Other tech companies have come to the same realization.
Intel launched its first Intel-based smartphone in Africa — the Yolo — earlier this year. It’s also working to expand the software-development community by investing in mobile apps development and university training.
Google is improving Internet access, including offering technical assistance to Internet providers; granting money to organization working to expand engineering expertise to universities; and offering a fixed amount of free Internet bandwidth for up to three years to certain universities.
“As more Africans get online, we’re continuing our work to create an accessible and relevant Internet,” said Julie Taylor, a spokeswoman for Google Sub-Saharan Africa.
Eighteen months ago, HP announced it was opening new offices in 10 African countries, adding to the seven it already had, and investing in collaborations with governments, universities and communities to help develop the workforce and spur innovation.
IBM, which has been in Africa since the 1930s, describes it as the world’s fastest-growing region in terms of growing GDP, foreign investment, middle class, mobile usage and bank accounts.
In 2009, the company was in four African nations; now it’s in more than 20. It opened its 12th research center in the world in Nairobi, Kenya. Researchers there will be focusing on challenges and priorities facing African countries.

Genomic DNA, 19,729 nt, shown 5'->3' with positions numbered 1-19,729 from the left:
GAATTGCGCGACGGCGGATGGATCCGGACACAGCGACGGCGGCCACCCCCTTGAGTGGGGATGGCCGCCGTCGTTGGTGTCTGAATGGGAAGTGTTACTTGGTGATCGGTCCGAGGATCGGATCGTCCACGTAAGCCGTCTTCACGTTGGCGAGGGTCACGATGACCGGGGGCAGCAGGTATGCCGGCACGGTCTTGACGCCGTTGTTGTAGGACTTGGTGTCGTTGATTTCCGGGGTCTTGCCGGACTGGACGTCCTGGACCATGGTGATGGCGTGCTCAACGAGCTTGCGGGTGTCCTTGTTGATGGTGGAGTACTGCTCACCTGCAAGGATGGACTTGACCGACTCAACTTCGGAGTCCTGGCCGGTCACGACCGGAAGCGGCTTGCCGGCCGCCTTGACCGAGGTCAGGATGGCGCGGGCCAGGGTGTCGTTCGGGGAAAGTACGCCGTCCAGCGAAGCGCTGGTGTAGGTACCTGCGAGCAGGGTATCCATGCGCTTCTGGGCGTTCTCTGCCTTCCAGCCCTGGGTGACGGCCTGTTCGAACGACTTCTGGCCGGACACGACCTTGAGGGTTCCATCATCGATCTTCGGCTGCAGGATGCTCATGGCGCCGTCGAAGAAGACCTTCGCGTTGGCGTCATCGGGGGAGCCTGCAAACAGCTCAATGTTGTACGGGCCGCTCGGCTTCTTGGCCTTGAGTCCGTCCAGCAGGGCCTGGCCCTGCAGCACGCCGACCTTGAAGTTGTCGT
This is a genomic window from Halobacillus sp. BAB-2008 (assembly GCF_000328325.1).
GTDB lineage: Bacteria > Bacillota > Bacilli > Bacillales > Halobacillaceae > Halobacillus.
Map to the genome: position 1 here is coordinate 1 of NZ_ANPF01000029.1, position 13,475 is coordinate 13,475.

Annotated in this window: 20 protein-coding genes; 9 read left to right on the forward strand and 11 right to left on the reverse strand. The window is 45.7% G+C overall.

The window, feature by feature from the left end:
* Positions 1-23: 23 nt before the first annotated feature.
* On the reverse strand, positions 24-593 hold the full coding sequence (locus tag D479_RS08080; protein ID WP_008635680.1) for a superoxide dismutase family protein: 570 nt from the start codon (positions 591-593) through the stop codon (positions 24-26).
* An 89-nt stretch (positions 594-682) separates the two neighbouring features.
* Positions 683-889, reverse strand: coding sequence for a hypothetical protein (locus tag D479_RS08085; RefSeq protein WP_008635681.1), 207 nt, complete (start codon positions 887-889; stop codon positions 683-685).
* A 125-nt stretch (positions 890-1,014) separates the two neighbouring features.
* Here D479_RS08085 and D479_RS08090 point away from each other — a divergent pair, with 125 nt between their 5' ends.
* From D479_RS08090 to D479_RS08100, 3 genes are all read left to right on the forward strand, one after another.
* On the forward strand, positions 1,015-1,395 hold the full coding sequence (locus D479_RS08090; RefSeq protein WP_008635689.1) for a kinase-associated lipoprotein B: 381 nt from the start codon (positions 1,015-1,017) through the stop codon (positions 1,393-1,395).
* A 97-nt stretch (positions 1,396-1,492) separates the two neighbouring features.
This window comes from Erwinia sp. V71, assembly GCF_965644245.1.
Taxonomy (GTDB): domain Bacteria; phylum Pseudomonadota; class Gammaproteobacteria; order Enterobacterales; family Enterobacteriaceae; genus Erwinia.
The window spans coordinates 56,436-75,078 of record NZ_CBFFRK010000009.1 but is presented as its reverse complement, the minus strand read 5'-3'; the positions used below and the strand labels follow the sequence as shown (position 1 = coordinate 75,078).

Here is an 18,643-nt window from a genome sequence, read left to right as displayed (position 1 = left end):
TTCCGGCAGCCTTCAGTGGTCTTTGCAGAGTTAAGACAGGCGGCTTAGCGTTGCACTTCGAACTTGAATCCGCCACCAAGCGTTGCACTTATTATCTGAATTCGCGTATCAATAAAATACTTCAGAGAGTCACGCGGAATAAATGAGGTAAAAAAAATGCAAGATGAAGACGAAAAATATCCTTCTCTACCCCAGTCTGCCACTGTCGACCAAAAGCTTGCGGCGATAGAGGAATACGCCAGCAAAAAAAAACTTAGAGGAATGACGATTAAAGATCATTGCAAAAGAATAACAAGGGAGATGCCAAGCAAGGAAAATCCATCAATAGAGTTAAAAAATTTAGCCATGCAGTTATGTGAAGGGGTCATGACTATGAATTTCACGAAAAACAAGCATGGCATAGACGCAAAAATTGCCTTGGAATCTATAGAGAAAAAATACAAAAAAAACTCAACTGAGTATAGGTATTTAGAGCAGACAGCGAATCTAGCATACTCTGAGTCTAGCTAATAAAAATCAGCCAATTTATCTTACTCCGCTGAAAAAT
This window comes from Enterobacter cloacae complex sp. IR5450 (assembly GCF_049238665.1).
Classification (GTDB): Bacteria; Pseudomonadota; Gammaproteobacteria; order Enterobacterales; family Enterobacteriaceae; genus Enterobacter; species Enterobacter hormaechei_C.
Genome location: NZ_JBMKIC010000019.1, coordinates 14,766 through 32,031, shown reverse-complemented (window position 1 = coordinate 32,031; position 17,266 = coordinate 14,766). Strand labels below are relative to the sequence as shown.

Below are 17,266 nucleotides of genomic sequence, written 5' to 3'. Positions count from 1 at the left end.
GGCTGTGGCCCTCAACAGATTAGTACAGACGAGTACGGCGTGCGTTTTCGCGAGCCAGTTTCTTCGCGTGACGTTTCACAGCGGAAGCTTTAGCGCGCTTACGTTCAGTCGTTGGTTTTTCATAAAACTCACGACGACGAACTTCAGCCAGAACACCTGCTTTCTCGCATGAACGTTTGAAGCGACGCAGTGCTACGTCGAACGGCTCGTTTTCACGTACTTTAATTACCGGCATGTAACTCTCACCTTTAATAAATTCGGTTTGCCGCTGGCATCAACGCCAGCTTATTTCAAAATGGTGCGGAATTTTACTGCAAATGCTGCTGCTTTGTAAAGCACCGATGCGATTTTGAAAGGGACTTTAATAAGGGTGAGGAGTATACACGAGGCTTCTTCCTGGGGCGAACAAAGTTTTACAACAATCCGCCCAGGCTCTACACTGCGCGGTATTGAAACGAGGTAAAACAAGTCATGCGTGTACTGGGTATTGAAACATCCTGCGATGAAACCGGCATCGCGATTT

“We found we really needed to take our presence in Africa to the next level,” said Takreem El Tohamy, IBM’s general manager for Middle East Africa.
Indeed, in the 15 years Jyoti Lalchandani has been tracking the Africa market for research firm IDC, the past 12 to 18 months have been among the most hectic and newsworthy in terms of the tech industry, he said.
Obviously, a lot of it is driven by business potential.
“IT [information technology] spending is growing 12 to 15 percent every year across the continent,” said Lalchandani, vice president and regional managing director at IDC Middle East, Turkey and Africa.
Overall, IT spending across Africa will increase from $30 billion last year to $40 billion in 2016, he said. If telecom is also included, IDC says the spending will increase from $103 billion to close to $130 billion by 2016.
“I think, moving forward, we’re going to hear a lot more about Microsoft’s focus on Africa,” Lalchandani said. “They realize this offers an amazing opportunity for them to grow their business.”
Janet I. Tu: 206-464-2272 or firstname.lastname@example.org. On Twitter @janettu.